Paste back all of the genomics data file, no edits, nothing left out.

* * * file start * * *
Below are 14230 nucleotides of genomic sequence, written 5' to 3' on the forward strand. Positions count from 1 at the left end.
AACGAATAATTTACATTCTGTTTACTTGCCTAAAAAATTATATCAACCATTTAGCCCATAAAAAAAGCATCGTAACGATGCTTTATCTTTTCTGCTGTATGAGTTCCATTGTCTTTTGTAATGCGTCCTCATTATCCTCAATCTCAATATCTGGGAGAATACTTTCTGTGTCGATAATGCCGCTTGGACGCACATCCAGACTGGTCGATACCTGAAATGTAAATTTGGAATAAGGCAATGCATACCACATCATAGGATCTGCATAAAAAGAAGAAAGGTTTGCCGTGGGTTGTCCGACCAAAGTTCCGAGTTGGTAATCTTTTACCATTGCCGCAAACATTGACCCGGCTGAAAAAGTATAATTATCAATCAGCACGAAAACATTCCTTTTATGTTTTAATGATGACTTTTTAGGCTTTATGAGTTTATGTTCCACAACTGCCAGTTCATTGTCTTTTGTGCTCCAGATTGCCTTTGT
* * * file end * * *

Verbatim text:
Below are 14230 nucleotides of genomic sequence, written 5' to 3' on the forward strand. Positions count from 1 at the left end.
AACGAATAATTTACATTCTGTTTACTTGCCTAAAAAATTATATCAACCATTTAGCCCATAAAAAAAGCATCGTAACGATGCTTTATCTTTTCTGCTGTATGAGTTCCATTGTCTTTTGTAATGCGTCCTCATTATCCTCAATCTCAATATCTGGGAGAATACTTTCTGTGTCGATAATGCCGCTTGGACGCACATCCAGACTGGTCGATACCTGAAATGTAAATTTGGAATAAGGCAATGCATACCACATCATAGGATCTGCATAAAAAGAAGAAAGGTTTGCCGTGGGTTGTCCGACCAAAGTTCCGAGTTGGTAATCTTTTACCATTGCCGCAAACATTGACCCGGCTGAAAAAGTATAATTATCAATCAGCACGAAAACATTCCTTTTATGTTTTAATGATGACTTTTTAGGCTTTATGAGTTTATGTTCCACAACTGCCAGTTCATTGTCTTTTGTGCTCCAGATTGCCTTTGT